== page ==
A car bomb loaded with 100 kg of dynamite exploded in the Veracruz neighborhood in downtown Bogotá. Twenty people died and more than 70 were injured.
On January 30, 1993, an explosive was detonated in the center of the Colombian capital. The explosion killed 20 people and injured 70. The victims were mostly street sellers and passers-by, some of them children, who were in the area looking for school supplies.
The blast left a crater 1.95 m wide and 96 cm deep, and wreaked havoc on the area. It affected electricity, telephone and water services and destroyed numerous commercial establishments, offices and apartments.
After the incident, a special security council meeting was held in Bogotá, comprised of the Central Directorate of the Judicial Police and Intelligence and the 13th Army Brigade. Additionally, security measures were reinforced in the city, and mobile police checkpoints and raids of hotels and parking lots were increased to prevent possible terrorist attacks and to find the perpetrators of the crime.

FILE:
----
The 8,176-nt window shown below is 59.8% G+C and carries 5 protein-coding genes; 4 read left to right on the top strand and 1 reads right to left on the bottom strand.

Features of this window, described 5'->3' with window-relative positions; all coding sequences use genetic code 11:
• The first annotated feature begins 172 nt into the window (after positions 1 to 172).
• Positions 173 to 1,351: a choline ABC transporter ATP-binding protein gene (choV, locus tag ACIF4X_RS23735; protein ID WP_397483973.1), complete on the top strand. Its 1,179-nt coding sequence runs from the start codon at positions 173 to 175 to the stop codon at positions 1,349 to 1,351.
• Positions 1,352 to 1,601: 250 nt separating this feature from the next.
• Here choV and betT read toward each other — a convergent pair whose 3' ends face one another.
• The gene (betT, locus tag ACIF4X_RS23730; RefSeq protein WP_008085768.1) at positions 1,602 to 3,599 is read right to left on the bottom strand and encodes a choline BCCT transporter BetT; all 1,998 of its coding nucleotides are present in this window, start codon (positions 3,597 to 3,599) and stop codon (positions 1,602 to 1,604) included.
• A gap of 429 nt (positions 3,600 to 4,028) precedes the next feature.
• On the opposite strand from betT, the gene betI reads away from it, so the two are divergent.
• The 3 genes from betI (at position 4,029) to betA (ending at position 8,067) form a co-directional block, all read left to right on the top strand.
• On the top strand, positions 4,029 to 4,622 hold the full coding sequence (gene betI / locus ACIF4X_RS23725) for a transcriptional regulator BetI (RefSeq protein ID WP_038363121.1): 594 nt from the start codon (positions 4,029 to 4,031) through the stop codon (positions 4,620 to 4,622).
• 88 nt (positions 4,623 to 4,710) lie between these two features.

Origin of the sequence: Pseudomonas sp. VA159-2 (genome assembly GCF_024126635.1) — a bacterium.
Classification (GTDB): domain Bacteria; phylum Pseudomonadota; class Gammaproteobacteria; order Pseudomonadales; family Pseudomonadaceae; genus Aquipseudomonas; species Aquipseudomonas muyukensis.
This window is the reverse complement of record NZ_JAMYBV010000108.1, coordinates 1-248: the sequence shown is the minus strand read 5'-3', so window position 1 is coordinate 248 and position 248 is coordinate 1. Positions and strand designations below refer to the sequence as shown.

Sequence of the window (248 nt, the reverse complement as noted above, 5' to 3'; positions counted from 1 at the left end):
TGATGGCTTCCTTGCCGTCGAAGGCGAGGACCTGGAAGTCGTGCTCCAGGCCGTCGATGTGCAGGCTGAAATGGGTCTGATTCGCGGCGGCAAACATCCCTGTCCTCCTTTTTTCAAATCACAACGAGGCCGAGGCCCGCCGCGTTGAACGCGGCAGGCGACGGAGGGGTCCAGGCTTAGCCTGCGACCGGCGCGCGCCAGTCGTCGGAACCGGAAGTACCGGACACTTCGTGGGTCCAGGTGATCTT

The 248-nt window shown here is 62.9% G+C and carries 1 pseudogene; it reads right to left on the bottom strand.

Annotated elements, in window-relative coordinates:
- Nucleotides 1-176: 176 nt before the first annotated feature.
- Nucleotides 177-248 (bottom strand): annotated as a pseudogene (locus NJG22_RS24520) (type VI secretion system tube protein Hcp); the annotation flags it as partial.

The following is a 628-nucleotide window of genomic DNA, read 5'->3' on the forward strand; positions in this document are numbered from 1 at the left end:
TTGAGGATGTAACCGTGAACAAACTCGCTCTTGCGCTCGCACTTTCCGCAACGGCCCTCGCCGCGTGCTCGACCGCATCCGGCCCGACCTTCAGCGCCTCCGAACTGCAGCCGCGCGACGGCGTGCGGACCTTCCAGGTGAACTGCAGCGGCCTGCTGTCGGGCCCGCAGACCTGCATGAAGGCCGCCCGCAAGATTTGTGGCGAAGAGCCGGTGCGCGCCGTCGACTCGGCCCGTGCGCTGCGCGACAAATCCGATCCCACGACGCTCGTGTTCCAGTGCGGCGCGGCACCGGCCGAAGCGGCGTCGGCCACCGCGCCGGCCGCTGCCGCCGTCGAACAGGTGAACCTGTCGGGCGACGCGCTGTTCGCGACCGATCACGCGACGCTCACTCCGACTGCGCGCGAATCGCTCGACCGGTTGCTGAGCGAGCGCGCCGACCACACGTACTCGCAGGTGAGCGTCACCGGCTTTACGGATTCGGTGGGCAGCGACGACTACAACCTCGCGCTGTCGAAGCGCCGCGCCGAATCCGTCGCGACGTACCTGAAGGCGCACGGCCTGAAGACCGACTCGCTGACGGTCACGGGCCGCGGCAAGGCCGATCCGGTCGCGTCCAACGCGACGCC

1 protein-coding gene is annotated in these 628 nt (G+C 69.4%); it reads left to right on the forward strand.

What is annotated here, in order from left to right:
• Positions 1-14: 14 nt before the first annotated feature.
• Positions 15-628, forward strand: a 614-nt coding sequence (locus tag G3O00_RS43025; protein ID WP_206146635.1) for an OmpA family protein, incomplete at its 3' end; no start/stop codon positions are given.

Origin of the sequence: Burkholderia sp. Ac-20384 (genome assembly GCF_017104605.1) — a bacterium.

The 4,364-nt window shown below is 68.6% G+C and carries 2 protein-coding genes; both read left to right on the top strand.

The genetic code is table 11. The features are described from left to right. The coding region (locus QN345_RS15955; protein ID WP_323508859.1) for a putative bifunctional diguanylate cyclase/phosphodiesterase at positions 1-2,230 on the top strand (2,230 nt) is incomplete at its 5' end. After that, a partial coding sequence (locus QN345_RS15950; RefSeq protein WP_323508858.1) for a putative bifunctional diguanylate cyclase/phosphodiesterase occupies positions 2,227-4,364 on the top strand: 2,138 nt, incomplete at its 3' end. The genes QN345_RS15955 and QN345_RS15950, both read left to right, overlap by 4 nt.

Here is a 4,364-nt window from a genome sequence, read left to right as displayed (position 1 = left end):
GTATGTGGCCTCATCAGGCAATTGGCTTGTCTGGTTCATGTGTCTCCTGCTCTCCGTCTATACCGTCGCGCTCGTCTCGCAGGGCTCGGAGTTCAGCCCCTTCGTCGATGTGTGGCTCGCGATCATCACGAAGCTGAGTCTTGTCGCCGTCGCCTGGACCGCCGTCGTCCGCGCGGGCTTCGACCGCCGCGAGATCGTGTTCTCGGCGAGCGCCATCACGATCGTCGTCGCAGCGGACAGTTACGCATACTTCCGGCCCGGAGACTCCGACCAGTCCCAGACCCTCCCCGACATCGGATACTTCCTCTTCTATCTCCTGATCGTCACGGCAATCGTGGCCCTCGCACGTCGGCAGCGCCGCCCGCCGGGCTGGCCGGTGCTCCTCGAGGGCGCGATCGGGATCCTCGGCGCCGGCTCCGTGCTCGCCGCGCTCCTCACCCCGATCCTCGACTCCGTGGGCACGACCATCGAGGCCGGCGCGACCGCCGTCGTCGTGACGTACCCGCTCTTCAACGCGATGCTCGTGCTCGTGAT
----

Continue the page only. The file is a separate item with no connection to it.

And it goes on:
El presidente atribuye al ‘narco’ Escobar el atentado con 20 muertos en Bogotá (Presidents Blames ‘Narco’ Escobar for the Attack that Killed 20 in Bogotá).
El País, February 1, 1993.
El coletazo (The Backlash).
Semana, February 22, 1993.